Inspectors Rock Boat and Win Lawsuit

Public Sector.BlogDeKalb County, Georgia hired two employees—Daisy Abdur-Rahman and Ryan Petty—in 2004 to monitor grease traps and investigate sewer overflows caused by restaurants improperly disposing of fats, oils, and grease. The inspectors wanted to do a good job, so they repeatedly asked for records of County sewer spills so they could locate “hot spots.” Their boss found this annoying and not only denied the request, but allegedly told them they were “rocking the boat.”

Despite Abdur-Rahman and Petty’s suspicions that the County was hiding something, the records were actually available in a nearby office, and an investigation revealed that the County had reported spills in accordance with state law. Nonetheless, the County became fed up with the inspectors’ constant requests and terminated them for insubordination and disruptive behavior.

Abdur-Rahman and Petty challenged their terminations, claiming they were fired in retaliation for engaging in protected whistleblower activity under the Federal Water Pollution Control Act. An administrative law judge (ALJ) with the U.S. Department of Labor heard their case and agreed that Abdur-Rahman and Petty had engaged in protected activity. However, the ALJ determined that it was not the motivating factor behind their termination and dismissed their complaint.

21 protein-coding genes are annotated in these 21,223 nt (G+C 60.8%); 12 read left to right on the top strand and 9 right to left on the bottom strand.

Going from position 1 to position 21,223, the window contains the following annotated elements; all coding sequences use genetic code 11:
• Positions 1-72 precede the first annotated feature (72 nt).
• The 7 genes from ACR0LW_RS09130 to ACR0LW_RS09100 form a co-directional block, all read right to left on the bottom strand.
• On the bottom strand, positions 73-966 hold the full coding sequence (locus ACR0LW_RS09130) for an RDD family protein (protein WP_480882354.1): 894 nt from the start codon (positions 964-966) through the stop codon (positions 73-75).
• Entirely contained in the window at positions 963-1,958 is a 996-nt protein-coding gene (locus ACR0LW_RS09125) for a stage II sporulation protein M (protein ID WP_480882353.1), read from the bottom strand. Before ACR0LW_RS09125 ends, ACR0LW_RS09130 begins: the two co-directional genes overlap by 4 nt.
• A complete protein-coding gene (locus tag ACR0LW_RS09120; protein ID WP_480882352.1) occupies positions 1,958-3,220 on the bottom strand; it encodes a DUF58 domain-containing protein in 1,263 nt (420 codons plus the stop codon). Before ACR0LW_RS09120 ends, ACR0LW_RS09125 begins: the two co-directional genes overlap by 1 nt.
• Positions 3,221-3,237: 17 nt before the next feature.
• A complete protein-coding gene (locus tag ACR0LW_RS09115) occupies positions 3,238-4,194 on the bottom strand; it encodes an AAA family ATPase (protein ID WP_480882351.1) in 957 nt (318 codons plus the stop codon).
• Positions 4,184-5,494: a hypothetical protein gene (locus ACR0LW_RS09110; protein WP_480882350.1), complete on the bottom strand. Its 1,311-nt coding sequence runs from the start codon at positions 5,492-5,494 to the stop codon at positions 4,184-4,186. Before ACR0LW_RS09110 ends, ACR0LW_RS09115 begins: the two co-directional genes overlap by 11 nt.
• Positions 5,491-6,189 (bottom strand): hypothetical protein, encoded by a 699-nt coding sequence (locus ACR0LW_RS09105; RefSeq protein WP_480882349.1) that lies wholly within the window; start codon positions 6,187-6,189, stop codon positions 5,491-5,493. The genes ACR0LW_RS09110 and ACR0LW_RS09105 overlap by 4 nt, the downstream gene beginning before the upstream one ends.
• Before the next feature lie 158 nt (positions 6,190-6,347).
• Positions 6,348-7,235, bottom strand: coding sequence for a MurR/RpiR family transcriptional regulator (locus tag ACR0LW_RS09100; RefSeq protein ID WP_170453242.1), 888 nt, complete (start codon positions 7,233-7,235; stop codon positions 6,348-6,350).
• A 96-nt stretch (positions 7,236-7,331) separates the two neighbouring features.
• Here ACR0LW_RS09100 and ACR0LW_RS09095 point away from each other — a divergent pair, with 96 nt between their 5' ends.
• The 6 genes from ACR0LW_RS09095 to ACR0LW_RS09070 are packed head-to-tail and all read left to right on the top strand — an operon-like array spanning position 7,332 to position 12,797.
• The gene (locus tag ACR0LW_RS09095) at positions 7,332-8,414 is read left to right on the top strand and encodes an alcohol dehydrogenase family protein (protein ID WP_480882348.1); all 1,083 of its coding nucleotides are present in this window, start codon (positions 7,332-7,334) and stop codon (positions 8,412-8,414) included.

Abdur-Rahman and Petty appealed to an Administrative Review Board (Board). The Board found in their favor, holding that their protected activity did not have to be the sole factor for their termination, but merely a factor. After the inspectors showed that their protected activity was a motivating factor, the burden was on the County to show that it would have fired them even if they hadn’t “rocked the boat.” The Board found that the County was unable to separate its mixed legal and illegal motives and ruled in favor of Abdur-Rahman and Petty. The Eleventh Circuit agreed. DeKalb County v. U.S. Dep’t of Labor (11th Cir. 2016).

Don’t forget that in addition to the protection public-sector employees have from the Constitution, there is also protection under federal whistleblower statutes. If you have any questions about a termination following a complaint by an employee, give us a call. We can help.